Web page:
Creative entertainment provides distractions for sequestered lifestyle
Remaining safely segregated, the residents of senior living facilities in Brevard County are at the focus of special entertainment. Since senior living facilities are still on lockdown due to the COVID-19, the facilities’ administrations and their staff are motivated to keep their residents happy.
“My biggest philosophy is everybody is so worried about the physical wellbeing of residents, but no one is talking about the residents,” said Eric Hardoon, executive director of Chateau Madeleine in Melbourne. “What we have done is taken the staff with not a lot of work due to lockdown and increased the activities department to keep our residents sane with smaller groups going to outside activities. Our residents have been birdwatching, we have 15,000 fish stocked in our lake, so they fish, feed turtles and share stories on the pavilion at the lake.
“We try something through the course of the week to keep them excited,” Hardoon said.
Sharing proper distancing, Hardoon said the residents were treated to a fireworks display on July 3. They visit and walk alongside relatives seen through the glass windows at the large pavilion on campus.
“We want to keep them motivated and happy and to get them to not focus on what is (wrong) in the world,” Hardoon said. “Sometimes depression can actually be more deadly than the actual virus itself.”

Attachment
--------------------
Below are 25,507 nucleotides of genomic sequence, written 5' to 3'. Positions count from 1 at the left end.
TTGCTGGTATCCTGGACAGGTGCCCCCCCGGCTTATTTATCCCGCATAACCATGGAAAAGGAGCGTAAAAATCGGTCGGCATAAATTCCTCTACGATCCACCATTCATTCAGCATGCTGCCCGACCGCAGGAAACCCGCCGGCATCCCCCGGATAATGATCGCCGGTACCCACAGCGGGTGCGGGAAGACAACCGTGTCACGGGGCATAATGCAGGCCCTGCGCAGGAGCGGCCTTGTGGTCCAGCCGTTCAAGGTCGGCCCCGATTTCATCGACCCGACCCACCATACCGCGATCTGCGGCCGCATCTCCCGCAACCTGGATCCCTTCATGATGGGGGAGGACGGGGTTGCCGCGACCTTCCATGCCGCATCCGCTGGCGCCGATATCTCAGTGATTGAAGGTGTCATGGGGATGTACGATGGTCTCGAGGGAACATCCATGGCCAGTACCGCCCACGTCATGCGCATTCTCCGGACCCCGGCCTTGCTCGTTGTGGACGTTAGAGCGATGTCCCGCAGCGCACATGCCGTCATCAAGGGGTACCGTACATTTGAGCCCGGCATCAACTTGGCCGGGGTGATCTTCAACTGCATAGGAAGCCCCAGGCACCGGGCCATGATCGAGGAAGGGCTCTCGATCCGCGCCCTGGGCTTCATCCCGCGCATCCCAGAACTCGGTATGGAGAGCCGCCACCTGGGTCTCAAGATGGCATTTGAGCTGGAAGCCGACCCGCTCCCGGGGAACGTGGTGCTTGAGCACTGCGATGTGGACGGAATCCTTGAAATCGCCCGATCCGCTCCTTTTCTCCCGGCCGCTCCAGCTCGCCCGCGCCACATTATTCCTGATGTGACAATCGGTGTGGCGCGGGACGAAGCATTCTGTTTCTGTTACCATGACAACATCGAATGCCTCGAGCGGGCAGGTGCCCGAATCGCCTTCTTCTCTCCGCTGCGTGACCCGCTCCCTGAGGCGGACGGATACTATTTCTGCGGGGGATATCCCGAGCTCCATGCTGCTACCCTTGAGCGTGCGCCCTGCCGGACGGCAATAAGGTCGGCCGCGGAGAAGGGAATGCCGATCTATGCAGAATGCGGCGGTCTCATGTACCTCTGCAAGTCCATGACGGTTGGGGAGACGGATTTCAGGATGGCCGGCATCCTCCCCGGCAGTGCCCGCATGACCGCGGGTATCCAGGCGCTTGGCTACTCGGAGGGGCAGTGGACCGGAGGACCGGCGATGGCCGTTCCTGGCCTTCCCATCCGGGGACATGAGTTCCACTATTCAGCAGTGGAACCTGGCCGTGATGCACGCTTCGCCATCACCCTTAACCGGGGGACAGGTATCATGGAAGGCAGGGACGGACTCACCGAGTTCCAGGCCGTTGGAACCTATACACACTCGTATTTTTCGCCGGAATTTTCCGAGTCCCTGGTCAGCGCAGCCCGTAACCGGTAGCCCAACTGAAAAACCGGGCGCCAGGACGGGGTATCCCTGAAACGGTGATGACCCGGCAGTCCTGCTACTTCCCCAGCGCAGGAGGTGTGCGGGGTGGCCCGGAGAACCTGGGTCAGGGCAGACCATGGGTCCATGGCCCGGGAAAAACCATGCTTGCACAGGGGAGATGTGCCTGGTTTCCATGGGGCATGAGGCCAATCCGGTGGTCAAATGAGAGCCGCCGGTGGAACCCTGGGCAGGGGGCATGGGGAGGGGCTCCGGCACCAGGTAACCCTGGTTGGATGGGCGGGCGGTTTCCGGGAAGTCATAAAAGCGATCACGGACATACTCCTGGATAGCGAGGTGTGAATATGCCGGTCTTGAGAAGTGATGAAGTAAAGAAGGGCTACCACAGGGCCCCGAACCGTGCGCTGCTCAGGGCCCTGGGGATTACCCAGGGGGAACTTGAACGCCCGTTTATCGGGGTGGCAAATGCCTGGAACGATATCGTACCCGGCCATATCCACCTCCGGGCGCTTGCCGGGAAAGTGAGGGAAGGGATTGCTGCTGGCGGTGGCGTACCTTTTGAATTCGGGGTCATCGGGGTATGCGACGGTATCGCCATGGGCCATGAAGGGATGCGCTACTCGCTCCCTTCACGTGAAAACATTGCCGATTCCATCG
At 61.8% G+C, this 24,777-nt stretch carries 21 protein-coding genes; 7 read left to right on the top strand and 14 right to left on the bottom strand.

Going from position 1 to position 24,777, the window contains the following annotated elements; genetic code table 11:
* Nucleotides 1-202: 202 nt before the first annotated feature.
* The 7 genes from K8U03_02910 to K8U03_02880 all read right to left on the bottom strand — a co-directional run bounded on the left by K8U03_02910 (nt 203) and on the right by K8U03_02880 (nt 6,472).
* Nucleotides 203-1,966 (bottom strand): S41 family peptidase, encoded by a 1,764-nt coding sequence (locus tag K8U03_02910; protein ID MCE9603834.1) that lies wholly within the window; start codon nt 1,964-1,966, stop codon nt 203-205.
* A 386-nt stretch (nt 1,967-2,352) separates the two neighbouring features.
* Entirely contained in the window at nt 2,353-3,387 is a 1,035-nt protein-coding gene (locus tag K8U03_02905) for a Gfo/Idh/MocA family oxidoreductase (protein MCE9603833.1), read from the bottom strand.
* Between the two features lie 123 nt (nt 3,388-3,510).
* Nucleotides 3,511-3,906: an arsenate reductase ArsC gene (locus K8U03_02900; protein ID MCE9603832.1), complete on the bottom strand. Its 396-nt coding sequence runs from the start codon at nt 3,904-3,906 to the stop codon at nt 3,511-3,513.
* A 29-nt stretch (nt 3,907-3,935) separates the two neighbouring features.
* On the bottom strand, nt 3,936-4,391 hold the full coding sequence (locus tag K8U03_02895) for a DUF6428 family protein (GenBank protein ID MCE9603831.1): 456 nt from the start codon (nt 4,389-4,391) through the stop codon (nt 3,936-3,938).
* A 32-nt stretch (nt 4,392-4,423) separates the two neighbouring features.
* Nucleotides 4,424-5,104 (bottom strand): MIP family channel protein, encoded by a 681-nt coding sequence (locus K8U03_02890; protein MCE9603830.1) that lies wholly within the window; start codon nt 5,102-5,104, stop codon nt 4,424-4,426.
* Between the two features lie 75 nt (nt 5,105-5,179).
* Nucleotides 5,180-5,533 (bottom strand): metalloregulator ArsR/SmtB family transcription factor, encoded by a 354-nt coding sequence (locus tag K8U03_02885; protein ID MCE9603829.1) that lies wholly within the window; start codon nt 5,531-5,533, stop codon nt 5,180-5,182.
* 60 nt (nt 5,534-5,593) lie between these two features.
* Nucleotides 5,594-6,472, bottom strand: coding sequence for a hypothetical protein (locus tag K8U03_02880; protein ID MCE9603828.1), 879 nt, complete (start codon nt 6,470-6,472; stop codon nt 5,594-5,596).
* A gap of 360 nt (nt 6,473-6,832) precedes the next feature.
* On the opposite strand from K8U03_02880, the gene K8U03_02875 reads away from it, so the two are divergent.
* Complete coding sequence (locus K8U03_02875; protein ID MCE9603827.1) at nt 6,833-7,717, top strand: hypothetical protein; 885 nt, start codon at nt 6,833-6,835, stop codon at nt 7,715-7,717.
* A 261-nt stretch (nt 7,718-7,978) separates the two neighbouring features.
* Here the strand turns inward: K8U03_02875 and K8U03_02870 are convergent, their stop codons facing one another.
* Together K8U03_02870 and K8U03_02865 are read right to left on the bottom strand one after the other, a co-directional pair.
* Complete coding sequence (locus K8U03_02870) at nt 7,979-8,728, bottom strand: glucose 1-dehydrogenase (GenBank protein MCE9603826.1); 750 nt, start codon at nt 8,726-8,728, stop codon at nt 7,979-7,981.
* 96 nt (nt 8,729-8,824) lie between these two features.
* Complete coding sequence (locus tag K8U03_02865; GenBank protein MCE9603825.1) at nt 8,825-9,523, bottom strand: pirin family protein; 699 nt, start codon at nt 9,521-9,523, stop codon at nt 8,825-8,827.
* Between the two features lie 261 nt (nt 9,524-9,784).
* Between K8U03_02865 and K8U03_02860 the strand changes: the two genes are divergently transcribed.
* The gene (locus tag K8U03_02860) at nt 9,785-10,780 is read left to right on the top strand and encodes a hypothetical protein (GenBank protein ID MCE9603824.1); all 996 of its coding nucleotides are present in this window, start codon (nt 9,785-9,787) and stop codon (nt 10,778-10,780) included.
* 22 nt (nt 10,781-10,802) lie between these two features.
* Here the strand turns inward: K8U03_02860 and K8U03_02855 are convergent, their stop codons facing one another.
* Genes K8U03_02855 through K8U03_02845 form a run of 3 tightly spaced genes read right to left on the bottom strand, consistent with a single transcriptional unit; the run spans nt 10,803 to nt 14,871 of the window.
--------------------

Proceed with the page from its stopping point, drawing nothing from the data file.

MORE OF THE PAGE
Other facilities also have special programs in place.
“We haven’t lifted any restrictions and the residents are still on their assigned floors,” said Glenda Mazza, director of health services at Buena Vida Estates in West Melbourne. “They are active with crafts and music and have face time with their families through a tablet or Zoom. They are fine but are ready to get out. But they have been very understanding about socializing with those on their floor through social distancing.”
Not sequestered to their apartments at Victoria Landing Assisted Living and Memory Care, the residents engage in activities in all the buildings, said Gwyneth Shick, marketing executive.
“They can get outside as we have a pool and walking site. Most community areas are open where they have access to activities. We provide meals every day, so they come down to the dining room and socialize through social distancing. All the staff members are masked and sanitize everything several times a day.
“This is the system until the virus (COVID-19) is more under control and the governor (Gov. Ron DeSantis) changes restrictions.”